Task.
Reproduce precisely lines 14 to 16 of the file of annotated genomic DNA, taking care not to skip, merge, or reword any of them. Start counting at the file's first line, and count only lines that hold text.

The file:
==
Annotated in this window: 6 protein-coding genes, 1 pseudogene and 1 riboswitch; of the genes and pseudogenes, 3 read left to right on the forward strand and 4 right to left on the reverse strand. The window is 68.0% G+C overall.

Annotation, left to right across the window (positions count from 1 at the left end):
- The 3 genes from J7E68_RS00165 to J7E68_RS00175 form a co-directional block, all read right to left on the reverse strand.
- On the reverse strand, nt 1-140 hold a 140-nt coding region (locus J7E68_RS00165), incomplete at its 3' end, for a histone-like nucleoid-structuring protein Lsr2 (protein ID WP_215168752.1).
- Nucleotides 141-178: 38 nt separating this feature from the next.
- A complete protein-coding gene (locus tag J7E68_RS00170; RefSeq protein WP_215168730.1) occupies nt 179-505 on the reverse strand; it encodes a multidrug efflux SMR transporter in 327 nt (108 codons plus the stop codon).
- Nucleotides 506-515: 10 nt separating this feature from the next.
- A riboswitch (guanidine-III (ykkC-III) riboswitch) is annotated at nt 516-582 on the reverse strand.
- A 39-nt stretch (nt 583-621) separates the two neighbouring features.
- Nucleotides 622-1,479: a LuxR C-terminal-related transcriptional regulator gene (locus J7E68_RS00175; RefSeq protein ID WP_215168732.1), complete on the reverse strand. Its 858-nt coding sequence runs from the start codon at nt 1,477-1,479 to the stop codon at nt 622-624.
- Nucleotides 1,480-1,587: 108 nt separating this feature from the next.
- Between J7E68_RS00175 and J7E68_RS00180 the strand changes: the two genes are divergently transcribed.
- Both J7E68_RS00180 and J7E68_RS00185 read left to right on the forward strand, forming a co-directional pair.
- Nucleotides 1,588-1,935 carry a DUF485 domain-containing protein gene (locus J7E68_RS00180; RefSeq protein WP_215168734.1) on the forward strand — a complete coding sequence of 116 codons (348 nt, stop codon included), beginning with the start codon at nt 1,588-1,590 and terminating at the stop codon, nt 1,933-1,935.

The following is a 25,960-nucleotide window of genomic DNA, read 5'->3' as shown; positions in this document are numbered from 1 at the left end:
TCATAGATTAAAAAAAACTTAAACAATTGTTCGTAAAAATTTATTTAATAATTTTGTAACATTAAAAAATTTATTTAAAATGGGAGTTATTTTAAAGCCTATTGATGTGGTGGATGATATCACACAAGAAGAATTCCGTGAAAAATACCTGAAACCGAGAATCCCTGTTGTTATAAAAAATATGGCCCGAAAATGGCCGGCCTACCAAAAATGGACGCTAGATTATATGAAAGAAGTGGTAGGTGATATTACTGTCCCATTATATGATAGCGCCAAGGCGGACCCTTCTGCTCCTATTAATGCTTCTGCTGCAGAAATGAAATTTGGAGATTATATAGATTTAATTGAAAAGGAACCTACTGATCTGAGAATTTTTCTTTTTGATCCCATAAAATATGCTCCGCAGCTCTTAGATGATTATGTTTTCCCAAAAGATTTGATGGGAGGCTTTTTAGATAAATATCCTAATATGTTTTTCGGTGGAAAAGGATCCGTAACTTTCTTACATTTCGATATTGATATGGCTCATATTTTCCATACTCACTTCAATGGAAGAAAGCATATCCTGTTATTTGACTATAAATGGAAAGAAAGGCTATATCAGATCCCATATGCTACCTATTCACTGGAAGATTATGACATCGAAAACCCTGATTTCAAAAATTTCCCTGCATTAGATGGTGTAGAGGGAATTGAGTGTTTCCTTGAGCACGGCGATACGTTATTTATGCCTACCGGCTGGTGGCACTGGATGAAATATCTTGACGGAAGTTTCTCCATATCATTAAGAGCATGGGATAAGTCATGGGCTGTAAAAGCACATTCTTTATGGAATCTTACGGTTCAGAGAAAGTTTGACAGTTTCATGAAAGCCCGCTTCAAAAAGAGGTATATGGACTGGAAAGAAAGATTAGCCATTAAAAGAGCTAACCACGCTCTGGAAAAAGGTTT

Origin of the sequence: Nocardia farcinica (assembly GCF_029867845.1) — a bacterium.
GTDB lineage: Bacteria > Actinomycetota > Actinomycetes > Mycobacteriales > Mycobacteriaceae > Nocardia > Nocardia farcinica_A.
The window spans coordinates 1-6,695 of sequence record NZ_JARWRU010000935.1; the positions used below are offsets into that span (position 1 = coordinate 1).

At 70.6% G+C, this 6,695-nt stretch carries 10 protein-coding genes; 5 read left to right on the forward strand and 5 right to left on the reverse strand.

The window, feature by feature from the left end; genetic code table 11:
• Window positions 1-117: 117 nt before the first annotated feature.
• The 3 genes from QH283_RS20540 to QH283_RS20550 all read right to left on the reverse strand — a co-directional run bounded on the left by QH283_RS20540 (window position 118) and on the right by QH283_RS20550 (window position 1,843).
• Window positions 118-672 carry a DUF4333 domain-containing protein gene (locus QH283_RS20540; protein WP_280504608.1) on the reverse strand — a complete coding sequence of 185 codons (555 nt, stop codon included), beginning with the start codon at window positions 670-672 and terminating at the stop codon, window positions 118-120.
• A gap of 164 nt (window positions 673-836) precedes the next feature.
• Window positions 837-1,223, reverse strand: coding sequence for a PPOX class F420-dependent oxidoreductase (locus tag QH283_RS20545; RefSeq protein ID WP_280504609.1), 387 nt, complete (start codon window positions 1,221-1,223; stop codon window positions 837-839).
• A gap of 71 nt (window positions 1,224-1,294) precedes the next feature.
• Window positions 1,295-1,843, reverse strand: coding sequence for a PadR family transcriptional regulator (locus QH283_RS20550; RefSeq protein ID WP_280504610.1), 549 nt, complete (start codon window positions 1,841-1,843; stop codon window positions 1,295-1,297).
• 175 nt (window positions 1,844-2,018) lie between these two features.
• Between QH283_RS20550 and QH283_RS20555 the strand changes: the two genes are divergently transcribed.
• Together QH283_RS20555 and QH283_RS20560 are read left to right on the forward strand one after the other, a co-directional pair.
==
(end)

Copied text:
- Nucleotides 1,588-1,935 carry a DUF485 domain-containing protein gene (locus J7E68_RS00180; RefSeq protein WP_215168734.1) on the forward strand — a complete coding sequence of 116 codons (348 nt, stop codon included), beginning with the start codon at nt 1,588-1,590 and terminating at the stop codon, nt 1,933-1,935.

The following is a 25,960-nucleotide window of genomic DNA, read 5'->3' as shown; positions in this document are numbered from 1 at the left end:
TCATAGATTAAAAAAAACTTAAACAATTGTTCGTAAAAATTTATTTAATAATTTTGTAACATTAAAAAATTTATTTAAAATGGGAGTTATTTTAAAGCCTATTGATGTGGTGGATGATATCACACAAGAAGAATTCCGTGAAAAATACCTGAAACCGAGAATCCCTGTTGTTATAAAAAATATGGCCCGAAAATGGCCGGCCTACCAAAAATGGACGCTAGATTATATGAAAGAAGTGGTAGGTGATATTACTGTCCCATTATATGATAGCGCCAAGGCGGACCCTTCTGCTCCTATTAATGCTTCTGCTGCAGAAATGAAATTTGGAGATTATATAGATTTAATTGAAAAGGAACCTACTGATCTGAGAATTTTTCTTTTTGATCCCATAAAATATGCTCCGCAGCTCTTAGATGATTATGTTTTCCCAAAAGATTTGATGGGAGGCTTTTTAGATAAATATCCTAATATGTTTTTCGGTGGAAAAGGATCCGTAACTTTCTTACATTTCGATATTGATATGGCTCATATTTTCCATACTCACTTCAATGGAAGAAAGCATATCCTGTTATTTGACTATAAATGGAAAGAAAGGCTATATCAGATCCCATATGCTACCTATTCACTGGAAGATTATGACATCGAAAACCCTGATTTCAAAAATTTCCCTGCATTAGATGGTGTAGAGGGAATTGAGTGTTTCCTTGAGCACGGCGATACGTTATTTATGCCTACCGGCTGGTGGCACTGGATGAAATATCTTGACGGAAGTTTCTCCATATCATTAAGAGCATGGGATAAGTCATGGGCTGTAAAAGCACATTCTTTATGGAATCTTACGGTTCAGAGAAAGTTTGACAGTTTCATGAAAGCCCGCTTCAAAAAGAGGTATATGGACTGGAAAGAAAGATTAGCCATTAAAAGAGCTAACCACGCTCTGGAAAAAGGTTT